The Clinton administration yesterday offered a revised plan for improving the security of government computer systems, after criticism that an earlier proposal to monitor Internet activity would erode the privacy of computer users.

The original plan for the Federal Intrusion Detection Network, or Fidnet, created an uproar this summer among civil libertarians and others who complained that the system could be used to track people who contacted government agencies online.

Among the loudest critics were GOP leaders on Capitol Hill, who fired off letters to President Clinton and Attorney General Janet Reno, saying the proposal "raises the Orwellian possibility" that government bureaucrats could misuse the information.

Under that earlier proposal, Fidnet would have used an array of software to seek out patterns of activity that might indicate the insertion of a computer virus or an intrusion by a hacker, terrorist or foreign government. Upon detection, such patterns would have been automatically relayed to a central monitoring site at the Federal Bureau of Investigation.

The new plan, submitted to Congress in an amended budget request, would limit the scope of data collection and analyze only activity on government computers that seems suspicious, according to administration officials.

No information about the use of government computers online will automatically be sent to the FBI or other law enforcement agencies, officials said. Instead, data will be forwarded only when a government agency believes it has identified suspicious activity, officials said.

In addition, the Fidnet system will not create new links to private computer systems, as some critics had feared, according to officials who helped draft the proposal. It will focus on training experts at each federal agency to identify computer intrusions, the officials said.

Peter P. Swire, the administration's privacy counselor, said the revised proposal attempts to protect both privacy and the security of government computers.

"Fidnet will help assure that critical government computer system have the same protections that have become standard in the private sector," Swire said.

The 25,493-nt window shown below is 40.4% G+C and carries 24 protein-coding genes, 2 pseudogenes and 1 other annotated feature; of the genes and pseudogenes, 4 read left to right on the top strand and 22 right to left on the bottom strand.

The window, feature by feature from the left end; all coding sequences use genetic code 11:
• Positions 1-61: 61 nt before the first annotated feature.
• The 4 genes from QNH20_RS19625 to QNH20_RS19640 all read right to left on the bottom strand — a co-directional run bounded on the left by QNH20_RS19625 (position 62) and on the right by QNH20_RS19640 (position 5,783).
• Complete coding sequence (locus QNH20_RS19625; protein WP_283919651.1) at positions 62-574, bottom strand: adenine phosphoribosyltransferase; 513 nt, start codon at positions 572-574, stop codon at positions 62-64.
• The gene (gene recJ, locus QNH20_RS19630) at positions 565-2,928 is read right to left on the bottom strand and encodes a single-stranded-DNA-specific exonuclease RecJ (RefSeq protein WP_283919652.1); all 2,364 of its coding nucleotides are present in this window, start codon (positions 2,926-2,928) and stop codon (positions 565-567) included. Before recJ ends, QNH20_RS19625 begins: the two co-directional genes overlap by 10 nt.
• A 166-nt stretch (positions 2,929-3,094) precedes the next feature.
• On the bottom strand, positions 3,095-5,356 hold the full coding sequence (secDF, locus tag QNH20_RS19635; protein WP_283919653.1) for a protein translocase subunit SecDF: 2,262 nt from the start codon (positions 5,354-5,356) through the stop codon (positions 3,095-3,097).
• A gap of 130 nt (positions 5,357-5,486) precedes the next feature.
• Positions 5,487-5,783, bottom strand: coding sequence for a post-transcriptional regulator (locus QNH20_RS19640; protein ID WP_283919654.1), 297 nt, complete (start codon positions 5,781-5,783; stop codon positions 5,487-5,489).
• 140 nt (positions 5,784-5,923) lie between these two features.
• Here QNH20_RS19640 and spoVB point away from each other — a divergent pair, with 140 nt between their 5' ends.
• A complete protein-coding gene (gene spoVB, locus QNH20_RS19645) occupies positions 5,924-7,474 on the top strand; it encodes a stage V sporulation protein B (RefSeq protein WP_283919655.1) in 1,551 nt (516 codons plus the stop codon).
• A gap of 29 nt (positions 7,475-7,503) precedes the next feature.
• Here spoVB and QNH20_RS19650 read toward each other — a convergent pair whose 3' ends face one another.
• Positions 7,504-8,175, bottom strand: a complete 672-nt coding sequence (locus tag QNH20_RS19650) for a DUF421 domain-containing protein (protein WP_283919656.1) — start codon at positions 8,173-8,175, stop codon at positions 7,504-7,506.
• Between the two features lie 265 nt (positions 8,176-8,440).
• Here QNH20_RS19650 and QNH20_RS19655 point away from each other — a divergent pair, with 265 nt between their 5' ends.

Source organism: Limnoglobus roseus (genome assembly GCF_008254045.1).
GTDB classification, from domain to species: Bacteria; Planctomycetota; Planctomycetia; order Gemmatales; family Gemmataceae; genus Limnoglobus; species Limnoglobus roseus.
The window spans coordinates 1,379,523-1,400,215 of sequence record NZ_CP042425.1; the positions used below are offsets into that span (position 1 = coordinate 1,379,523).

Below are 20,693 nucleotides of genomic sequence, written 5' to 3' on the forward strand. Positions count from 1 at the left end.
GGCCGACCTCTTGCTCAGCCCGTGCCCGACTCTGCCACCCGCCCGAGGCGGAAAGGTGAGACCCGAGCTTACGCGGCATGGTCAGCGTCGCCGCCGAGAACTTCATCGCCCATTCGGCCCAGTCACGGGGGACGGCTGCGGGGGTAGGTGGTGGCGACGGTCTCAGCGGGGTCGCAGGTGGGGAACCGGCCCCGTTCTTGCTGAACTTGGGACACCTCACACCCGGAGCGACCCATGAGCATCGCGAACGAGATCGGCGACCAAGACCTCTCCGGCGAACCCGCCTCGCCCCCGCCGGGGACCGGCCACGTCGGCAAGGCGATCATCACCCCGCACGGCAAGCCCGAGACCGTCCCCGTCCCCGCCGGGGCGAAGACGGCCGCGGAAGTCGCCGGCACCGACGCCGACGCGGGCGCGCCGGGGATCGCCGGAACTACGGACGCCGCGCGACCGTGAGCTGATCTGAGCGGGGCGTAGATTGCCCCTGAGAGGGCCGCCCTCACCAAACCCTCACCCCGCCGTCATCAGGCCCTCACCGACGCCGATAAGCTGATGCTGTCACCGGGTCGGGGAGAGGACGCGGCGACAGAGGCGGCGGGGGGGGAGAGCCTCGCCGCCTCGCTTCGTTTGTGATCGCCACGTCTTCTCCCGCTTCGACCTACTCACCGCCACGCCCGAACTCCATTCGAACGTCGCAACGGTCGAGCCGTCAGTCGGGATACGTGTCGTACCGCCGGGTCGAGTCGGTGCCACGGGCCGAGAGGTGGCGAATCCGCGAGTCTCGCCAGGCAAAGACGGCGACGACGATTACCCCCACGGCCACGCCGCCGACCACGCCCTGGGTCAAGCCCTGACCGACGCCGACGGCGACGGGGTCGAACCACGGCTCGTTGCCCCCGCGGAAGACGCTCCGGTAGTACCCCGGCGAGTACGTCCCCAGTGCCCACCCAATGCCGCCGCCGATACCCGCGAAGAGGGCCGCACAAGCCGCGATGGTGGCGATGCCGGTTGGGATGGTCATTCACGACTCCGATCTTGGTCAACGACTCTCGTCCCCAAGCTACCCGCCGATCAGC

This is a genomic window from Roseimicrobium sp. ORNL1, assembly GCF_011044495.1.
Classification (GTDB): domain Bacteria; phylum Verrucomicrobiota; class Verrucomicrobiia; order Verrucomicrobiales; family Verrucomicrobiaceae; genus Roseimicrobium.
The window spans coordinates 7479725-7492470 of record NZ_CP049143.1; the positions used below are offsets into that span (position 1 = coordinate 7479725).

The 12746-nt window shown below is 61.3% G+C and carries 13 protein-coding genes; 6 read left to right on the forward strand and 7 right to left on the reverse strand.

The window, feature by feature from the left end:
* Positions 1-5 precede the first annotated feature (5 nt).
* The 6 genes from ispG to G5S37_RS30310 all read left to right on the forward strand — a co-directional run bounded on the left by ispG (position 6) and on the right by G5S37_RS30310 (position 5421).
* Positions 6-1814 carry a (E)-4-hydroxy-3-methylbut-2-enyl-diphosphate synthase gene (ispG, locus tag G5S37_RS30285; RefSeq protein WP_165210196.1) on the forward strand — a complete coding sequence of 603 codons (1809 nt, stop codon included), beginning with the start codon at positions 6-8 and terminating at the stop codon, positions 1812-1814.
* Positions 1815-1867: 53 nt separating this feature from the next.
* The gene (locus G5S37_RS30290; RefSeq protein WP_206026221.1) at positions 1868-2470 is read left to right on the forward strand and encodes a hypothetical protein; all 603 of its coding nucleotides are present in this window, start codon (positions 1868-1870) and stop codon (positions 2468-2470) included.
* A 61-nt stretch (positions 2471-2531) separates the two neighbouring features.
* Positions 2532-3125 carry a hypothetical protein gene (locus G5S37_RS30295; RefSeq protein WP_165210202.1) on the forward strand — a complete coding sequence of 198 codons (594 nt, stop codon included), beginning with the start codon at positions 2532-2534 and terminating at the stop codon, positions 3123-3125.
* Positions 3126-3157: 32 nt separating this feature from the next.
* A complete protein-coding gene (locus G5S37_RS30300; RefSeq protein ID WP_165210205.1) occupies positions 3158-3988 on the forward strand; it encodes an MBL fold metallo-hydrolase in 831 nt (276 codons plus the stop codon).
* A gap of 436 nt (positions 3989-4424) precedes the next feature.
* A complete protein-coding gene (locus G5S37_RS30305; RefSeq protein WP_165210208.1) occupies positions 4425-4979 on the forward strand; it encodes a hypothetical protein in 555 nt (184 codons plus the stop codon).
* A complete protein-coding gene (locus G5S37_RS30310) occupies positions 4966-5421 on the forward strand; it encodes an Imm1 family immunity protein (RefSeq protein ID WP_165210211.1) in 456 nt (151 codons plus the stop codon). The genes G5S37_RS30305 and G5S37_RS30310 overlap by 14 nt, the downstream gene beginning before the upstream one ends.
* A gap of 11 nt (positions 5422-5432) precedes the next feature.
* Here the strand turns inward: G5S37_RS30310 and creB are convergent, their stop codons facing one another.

Officials at the National Security Council, which drew up the original plans for the system, said the administration's plan also calls for a "federal cyber service training" initiative that would develop a much larger group of government security experts.

NSC spokesman David Leavy said the proposal now reflects some of the concerns of critics.

"The president determined the threat to the nation's computers and critical infrastructure is one of the main challenges in the next century," Leavy said. "This proposal balances the efforts to safeguard our national security with the need for privacy."

A civil liberties activist applauded the new proposal, particularly the limits on automatic data collection.

"It seems to be a significant refocusing for the better," said James X. Dempsey, senior staff counsel at the Center for Democracy and Technology, a nonprofit public policy group in Washington that had criticized the draft proposal. "The role of the FBI has returned to what it should be, which is the investigation of apparent crimes."

The administration request, a modification of the fiscal 2000 budget that Clinton sent to Congress in February, asks for an additional $39 million to fund an array of programs for "Critical Infrastructure Protection," including about $8.4 million for the Fidnet initiative. Administration officials said the proposal is fully paid for by offsets in other areas.